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S-South govs don’t sponsor militants, says Uduaghan

By Emma Amaize
WARRI—GOVERNOR Emmanuel Uduaghan of Delta State has denied the allegation that the threat by the South-South governors to pull out of the amnesty programme for militants by the federal government some weeks ago was a pointer that they (governors) knew more than they claim about militancy in the Niger-Delta, and were, in fact, sponsoring militant activities.

Speaking in an exclusive interview with Vanguard in Warri, Delta state, Governor Uduaghan asserted that “most Nigerians know these youths; it is not only the governors that know them. If you are really interested in the affairs of the Niger-Delta, you will find a way of reaching them and of knowing them.

“Why do you want to know them, you want to know them in order to understand their feelings, to know why they are carrying guns and be able to deal with the issues.

“Yes, we know them and we know their feelings, we know where they stand and we are also part of the people making efforts to make them understand that the violent phase of the struggle is over, that is now the phase of engagement.”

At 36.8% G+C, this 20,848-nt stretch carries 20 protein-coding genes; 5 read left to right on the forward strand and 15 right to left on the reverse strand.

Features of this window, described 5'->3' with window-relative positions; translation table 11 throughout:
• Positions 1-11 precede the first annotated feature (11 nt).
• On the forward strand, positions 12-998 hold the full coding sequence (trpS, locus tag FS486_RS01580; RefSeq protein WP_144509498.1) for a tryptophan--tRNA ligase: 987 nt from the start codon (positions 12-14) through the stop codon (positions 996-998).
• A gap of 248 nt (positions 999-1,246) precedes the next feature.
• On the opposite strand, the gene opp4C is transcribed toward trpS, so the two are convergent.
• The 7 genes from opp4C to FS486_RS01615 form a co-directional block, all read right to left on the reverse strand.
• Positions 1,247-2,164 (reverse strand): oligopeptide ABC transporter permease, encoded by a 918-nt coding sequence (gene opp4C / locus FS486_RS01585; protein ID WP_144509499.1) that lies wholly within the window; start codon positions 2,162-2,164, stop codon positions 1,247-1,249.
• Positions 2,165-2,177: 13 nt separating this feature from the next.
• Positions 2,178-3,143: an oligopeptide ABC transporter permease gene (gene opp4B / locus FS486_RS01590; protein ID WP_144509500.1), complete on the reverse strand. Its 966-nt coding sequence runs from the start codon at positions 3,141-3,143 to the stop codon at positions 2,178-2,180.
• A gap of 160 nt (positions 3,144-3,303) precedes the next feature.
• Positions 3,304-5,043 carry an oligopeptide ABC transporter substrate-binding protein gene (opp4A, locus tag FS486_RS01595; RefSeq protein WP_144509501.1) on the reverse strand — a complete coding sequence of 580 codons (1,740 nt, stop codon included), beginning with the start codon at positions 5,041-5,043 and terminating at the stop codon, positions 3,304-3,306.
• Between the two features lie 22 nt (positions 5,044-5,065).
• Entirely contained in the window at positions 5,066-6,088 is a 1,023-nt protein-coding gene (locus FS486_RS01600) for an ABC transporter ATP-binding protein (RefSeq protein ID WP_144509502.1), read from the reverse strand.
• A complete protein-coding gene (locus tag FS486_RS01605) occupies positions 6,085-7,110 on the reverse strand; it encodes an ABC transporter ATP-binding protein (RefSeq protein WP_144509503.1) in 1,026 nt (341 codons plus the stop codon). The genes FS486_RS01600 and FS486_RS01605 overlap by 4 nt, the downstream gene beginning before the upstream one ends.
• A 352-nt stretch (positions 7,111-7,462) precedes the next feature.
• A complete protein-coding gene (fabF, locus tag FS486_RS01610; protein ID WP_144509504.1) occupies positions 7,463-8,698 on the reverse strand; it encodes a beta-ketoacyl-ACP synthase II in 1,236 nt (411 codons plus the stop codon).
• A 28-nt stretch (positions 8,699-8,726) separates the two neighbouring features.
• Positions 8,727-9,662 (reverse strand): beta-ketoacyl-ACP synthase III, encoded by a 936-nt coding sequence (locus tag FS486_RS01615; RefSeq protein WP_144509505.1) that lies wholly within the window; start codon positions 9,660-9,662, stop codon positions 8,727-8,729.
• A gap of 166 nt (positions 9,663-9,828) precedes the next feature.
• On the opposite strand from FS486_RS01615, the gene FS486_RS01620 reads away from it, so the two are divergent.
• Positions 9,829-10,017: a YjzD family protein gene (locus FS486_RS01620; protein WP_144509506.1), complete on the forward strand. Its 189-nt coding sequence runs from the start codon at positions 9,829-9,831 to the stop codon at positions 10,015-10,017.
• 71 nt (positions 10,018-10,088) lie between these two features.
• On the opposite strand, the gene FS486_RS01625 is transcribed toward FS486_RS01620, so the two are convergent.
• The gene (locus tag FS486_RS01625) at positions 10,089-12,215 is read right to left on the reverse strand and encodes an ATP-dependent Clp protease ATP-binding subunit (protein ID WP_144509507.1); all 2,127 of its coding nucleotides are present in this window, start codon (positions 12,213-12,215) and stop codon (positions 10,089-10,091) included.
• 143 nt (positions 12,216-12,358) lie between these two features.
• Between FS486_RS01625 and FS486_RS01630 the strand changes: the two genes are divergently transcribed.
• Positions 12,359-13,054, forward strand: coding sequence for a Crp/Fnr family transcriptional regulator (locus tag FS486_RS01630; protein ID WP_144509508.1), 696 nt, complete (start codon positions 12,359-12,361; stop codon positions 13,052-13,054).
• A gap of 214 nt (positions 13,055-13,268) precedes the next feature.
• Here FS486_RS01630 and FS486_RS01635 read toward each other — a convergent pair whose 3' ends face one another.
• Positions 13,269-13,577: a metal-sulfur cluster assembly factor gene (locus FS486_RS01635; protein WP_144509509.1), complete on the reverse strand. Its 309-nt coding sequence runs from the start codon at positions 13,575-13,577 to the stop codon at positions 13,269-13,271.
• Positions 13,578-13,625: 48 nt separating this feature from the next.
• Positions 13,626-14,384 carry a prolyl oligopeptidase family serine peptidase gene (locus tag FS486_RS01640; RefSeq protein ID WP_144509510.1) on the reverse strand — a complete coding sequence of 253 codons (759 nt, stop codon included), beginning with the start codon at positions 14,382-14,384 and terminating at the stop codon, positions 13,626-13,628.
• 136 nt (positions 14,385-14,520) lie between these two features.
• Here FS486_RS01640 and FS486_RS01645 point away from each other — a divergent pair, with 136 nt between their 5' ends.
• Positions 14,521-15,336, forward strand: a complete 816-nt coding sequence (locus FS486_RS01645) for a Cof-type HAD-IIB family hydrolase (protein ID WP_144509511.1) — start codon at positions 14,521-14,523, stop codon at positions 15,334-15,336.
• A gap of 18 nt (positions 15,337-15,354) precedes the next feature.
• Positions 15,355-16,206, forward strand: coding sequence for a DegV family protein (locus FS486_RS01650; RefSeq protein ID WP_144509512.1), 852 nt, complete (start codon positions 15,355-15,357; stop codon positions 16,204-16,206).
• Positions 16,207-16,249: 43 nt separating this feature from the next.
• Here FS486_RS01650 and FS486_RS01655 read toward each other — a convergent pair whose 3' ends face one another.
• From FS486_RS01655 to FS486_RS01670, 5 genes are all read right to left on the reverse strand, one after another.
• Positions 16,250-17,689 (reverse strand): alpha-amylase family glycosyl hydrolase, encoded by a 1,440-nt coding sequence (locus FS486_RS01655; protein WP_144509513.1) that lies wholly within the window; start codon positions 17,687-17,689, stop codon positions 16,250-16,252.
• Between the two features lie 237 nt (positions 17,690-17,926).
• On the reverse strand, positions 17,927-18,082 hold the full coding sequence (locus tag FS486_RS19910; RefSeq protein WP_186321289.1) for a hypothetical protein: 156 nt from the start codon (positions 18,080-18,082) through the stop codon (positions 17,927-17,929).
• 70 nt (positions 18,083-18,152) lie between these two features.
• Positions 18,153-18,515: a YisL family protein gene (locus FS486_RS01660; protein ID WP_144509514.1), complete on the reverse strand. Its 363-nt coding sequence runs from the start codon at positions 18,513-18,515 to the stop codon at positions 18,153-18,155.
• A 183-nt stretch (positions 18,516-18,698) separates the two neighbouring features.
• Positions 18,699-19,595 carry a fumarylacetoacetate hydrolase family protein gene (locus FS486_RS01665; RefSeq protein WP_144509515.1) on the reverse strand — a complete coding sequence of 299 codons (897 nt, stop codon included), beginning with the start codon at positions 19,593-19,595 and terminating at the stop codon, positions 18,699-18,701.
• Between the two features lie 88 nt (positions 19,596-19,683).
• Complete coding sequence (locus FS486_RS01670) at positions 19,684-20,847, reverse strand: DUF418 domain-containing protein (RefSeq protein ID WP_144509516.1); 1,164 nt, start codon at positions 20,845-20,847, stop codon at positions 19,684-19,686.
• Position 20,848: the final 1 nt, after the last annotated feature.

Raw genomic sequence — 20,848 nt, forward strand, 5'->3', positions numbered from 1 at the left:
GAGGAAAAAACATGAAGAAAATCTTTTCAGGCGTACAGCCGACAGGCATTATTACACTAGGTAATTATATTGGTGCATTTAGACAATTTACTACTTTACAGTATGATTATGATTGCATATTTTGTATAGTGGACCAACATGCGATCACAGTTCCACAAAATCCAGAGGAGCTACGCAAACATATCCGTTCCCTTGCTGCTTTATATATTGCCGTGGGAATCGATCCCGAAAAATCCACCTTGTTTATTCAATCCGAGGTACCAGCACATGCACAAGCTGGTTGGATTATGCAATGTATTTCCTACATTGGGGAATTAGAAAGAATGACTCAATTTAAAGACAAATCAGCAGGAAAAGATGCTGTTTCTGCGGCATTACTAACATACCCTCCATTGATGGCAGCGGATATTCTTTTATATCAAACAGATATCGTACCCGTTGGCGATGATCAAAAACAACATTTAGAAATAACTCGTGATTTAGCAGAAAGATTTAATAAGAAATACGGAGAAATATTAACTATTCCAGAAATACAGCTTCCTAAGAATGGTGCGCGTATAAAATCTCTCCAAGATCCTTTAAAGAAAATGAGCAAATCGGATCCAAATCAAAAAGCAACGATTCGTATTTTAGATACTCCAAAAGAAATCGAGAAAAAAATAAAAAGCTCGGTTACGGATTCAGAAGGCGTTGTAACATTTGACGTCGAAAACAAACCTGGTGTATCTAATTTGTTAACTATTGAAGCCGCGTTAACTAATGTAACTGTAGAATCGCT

Commenting on the return of displaced persons from Gbaramatu kingdom to their homes after the military operation by the Joint Task Force on the Niger-Delta, Uduanghan said, “in terms of going back home, I am on top of it, I think so far so good, I am happy the people are going back home, but unfortunately, many of them are going back to temporary makeshift places.

“However, in terms of more permanent things, we are going to build model cities in such places that have been destroyed, even the ones that were not destroyed.

“The programme really is not just for Ijaw villages alone, both the Itsekiri villages will be part of the new towns to be built”.

On his comments a few months ago that only about two or three houses were destroyed by soldiers when he visited Oporoza community, he asserted that “at the time I visited, it was just Camp 5 and Oporoza alone and whatever comments I made was based on what I saw, I was not making generalized comments on the whole Gbaramatu clan and I am not somebody who makes comments based on hearsay.

“I like to make my comments based on what I have seen. So, people read all sorts of meanings into what I said, but that is the price one has to pay for leadership. We have done assessment, we have seen what is there and we are moving on from there”.

Regarding the building of the new towns, as most of the returnees have no homes to sleep at the moment, Uduanghan said “we have to do the preliminary work. In fact, on Friday, I received the preliminary drawings for some of the communities, so we are still on the paper work stage of the project and as soon as we finish that stage, we look for funds and start the buildings”.


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